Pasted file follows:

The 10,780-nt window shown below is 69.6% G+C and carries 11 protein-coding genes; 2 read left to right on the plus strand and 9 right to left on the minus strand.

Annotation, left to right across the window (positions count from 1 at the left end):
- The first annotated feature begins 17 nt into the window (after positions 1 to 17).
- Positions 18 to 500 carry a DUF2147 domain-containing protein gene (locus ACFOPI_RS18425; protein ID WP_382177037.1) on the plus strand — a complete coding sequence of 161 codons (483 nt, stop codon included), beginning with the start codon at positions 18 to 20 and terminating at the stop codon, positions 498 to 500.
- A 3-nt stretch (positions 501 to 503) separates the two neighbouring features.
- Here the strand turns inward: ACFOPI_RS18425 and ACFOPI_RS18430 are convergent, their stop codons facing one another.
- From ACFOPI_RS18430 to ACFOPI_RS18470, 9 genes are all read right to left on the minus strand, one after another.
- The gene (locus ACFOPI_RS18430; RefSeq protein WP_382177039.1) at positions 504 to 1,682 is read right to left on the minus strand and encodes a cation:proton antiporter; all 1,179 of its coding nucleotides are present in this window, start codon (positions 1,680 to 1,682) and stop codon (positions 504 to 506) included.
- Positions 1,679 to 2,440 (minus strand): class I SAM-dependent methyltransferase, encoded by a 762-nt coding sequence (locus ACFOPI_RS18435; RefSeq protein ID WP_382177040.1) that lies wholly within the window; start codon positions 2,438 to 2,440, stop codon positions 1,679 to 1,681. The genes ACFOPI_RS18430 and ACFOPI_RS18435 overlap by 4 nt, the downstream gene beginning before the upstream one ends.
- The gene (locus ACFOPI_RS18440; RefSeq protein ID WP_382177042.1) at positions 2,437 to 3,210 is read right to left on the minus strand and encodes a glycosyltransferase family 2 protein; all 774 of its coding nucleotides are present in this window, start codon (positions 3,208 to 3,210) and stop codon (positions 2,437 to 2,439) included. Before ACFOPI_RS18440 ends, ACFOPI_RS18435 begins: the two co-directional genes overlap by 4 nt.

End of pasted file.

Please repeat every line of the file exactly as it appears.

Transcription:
The 10,780-nt window shown below is 69.6% G+C and carries 11 protein-coding genes; 2 read left to right on the plus strand and 9 right to left on the minus strand.

Annotation, left to right across the window (positions count from 1 at the left end):
- The first annotated feature begins 17 nt into the window (after positions 1 to 17).
- Positions 18 to 500 carry a DUF2147 domain-containing protein gene (locus ACFOPI_RS18425; protein ID WP_382177037.1) on the plus strand — a complete coding sequence of 161 codons (483 nt, stop codon included), beginning with the start codon at positions 18 to 20 and terminating at the stop codon, positions 498 to 500.
- A 3-nt stretch (positions 501 to 503) separates the two neighbouring features.
- Here the strand turns inward: ACFOPI_RS18425 and ACFOPI_RS18430 are convergent, their stop codons facing one another.
- From ACFOPI_RS18430 to ACFOPI_RS18470, 9 genes are all read right to left on the minus strand, one after another.
- The gene (locus ACFOPI_RS18430; RefSeq protein WP_382177039.1) at positions 504 to 1,682 is read right to left on the minus strand and encodes a cation:proton antiporter; all 1,179 of its coding nucleotides are present in this window, start codon (positions 1,680 to 1,682) and stop codon (positions 504 to 506) included.
- Positions 1,679 to 2,440 (minus strand): class I SAM-dependent methyltransferase, encoded by a 762-nt coding sequence (locus ACFOPI_RS18435; RefSeq protein ID WP_382177040.1) that lies wholly within the window; start codon positions 2,438 to 2,440, stop codon positions 1,679 to 1,681. The genes ACFOPI_RS18430 and ACFOPI_RS18435 overlap by 4 nt, the downstream gene beginning before the upstream one ends.
- The gene (locus ACFOPI_RS18440; RefSeq protein ID WP_382177042.1) at positions 2,437 to 3,210 is read right to left on the minus strand and encodes a glycosyltransferase family 2 protein; all 774 of its coding nucleotides are present in this window, start codon (positions 3,208 to 3,210) and stop codon (positions 2,437 to 2,439) included. Before ACFOPI_RS18440 ends, ACFOPI_RS18435 begins: the two co-directional genes overlap by 4 nt.